Hey Europe! Watch the chickens

As Robert Southey said 220 years ago, “Curses are like a young chicken: they always come home to roost.” NATO has been sweeping the fallouts of its careless Syrian policy under the Turkish rug since the days of Daraa in 2011. And now, they finally have to face the music. They know that the dreaded moment of chickens coming home: the Syrian refugees.

In the 1980s, in the U.S. National Public Radio, there were these hilarious radio hosts Ray and Tom (The Car Talk); Tom’s self-proclaimed motto was “Non Impediti Ratione Cogitationis” (“unencumbered by the thought process”) which seems outstandingly applicable to those who are not thinking about the consequences of the Syrian refugees. Four million of them, for the time being, elected to stay comfortably in Turkish camp cities (they are more cities than camps) but may change their minds about their winter residence if they are not going back Syria soon.

They may and they can. There is not one single rule in international law books that enables countries to deny safe passage to their territory by those who “owing to a well-founded fear of being persecuted….” seek the protection of some other country.

Monsieur Emmanuel Macron should call the U.N. High Commissioner for Refugees Paris office and ask them to text him the PDF of the 1951 convention relating to the Status of Refugees. It does not take any cumbersome thought process; it is written there clearly. A train full of Syrians will pull up in the Gare de Lyon, they will walk out into the city streets. If the mayor of Paris wants to host 1 million of them in the luxury hotels of Paris, he may do so. Seeing that they are coming perhaps dear Mr. Delanoë, maire de Paris may start building “holding facilities” if he doesn’t want his refugees to be mixed with the locals. One reminder: Our Syrians are coming from rather good facilities, who, I don’t think, will accept anything less than the amenities in the Şanlıurfa camps.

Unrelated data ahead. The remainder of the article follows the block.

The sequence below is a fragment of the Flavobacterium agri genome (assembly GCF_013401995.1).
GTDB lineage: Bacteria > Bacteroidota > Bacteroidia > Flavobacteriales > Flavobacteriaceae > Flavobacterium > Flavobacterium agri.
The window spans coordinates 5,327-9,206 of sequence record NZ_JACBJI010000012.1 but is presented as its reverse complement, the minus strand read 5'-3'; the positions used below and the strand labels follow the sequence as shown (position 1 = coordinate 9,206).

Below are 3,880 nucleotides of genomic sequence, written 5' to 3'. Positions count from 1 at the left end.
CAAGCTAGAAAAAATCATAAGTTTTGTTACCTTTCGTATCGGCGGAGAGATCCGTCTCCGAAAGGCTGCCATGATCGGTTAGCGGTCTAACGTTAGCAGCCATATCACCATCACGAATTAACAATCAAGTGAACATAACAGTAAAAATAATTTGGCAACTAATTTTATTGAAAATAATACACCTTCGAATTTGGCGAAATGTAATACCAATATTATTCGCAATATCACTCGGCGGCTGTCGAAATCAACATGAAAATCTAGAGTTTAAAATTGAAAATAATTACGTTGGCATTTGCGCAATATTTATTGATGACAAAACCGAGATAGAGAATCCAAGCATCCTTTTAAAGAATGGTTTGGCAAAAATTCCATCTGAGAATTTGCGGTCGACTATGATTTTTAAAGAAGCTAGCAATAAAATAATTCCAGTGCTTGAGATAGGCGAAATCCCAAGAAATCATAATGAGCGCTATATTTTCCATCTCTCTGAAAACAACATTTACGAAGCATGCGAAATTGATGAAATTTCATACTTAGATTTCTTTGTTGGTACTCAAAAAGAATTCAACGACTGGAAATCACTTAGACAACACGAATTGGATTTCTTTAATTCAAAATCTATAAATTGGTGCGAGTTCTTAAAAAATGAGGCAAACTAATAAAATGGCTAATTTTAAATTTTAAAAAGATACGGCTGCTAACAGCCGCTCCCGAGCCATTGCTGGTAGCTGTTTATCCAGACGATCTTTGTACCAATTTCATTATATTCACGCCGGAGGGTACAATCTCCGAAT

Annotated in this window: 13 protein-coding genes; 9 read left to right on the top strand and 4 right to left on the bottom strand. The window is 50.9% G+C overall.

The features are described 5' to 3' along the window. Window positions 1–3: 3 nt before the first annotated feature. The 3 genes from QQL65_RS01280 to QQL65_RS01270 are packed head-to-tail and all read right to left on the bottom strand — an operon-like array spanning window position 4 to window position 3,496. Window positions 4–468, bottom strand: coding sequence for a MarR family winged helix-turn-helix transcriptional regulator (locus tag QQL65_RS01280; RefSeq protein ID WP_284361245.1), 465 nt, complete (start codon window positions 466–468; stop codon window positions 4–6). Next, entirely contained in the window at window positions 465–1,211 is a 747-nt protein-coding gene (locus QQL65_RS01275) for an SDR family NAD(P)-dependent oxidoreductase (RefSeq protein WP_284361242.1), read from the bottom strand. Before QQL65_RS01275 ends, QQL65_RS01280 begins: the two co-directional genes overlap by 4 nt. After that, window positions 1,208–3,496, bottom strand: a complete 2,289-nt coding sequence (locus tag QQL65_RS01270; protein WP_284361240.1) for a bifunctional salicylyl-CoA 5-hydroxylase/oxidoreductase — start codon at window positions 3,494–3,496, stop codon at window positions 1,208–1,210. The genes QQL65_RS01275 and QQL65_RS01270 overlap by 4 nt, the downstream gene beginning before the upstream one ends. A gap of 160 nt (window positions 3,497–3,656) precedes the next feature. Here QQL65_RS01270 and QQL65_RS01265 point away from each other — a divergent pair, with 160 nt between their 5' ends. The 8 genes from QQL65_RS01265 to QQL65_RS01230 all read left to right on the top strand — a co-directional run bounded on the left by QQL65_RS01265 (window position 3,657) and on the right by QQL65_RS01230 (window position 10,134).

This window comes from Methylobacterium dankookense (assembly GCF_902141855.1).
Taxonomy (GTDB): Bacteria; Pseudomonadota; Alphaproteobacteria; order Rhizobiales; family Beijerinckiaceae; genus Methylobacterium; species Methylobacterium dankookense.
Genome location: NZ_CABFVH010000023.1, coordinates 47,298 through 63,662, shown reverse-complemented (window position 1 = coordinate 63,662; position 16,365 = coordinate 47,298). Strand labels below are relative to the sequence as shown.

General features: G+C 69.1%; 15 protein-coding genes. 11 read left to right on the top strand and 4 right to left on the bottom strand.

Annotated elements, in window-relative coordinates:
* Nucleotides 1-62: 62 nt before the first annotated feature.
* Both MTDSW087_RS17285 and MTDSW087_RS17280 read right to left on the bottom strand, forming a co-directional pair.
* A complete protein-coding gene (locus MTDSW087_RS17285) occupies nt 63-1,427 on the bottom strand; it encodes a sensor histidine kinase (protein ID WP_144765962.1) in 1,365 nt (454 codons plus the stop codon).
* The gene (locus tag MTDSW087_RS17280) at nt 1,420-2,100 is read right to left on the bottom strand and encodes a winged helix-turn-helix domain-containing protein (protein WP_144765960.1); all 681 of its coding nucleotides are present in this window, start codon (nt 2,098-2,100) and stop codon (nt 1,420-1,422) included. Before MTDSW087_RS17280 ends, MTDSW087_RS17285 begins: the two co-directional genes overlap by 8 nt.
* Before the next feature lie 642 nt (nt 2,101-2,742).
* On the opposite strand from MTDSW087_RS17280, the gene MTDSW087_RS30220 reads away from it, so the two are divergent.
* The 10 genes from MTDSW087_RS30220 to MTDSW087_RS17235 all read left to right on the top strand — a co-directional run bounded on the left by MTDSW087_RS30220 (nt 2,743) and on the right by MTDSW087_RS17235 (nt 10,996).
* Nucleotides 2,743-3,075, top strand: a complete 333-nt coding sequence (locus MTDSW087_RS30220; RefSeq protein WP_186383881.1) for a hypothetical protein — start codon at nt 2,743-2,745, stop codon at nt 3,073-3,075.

Manu (as Macron called emphatically by the French), BoJo (Boris Johnson’s nickname, a pun referring to Bozo the Clown) and Kasi (German Chancellor Merkel’s nickname derived from her Polish descent last name Kasner) all sound a bit ridiculous with their remarks about Turkey recently, but they aren’t dumb. They know a refugee when they see one. Turkey has been taking all the consequences of Western mistakes in the Middle East in stride for a long time. It’s been coping with refugee issues since the U.S. and its European allies started bombing Iraq and Syria. Instead of recognition and appreciation for its efforts that shielded European countries, it has been quite the opposite, they attempted to ostracize Turkey when it defended itself from PKK terrorism.

A recent study by Anadolu University Strategic Research Center (ANASAM) in Eskişehir shows the real face of the terrorist organization. They are not working for the Kurdish people in Turkey in any way. The PKK has killed more Kurds than anything else during its existence, but Turkey’s NATO allies tried to make it and its derivatives in Syria look like victims especially after Turkey’s anti-terror Operation Peace Spring. Turkey pushed the Democratic Union Party (PYD) and its armed wing the People’s Protection Units (YPG) down south to open the border area for homes for Syrian refugees. Only then, Turkey’s refugee problem can be alleviated. For these new towns on the Syrian side of the border, Turkey needs more help from the Europeans.

The U.S. wants to dismember Syria and create a Kurdish entity run by the PYD and YPG, as another layer of defense for Israel against Iran. The Europeans should not follow the U.S. regarding Turkey’s national defense plans against terrorism. Europeans do not have an interest in partitioning Syria. They need Turkey more than the U.S. does on their southern-most flank. They’d better listen to President Erdoğan when he explains to them Turkey’s plans this week before the refugees go to their home to roost.

Source: Daily Sabah

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About the author

Hakki Ocal

Hakki Ocal

Hakkı Öcal is a columnist at both Daily Sabah and Milliyet newspapers, which are based in Istanbul. He is also an advisor to the President of Ibn Haldun University.

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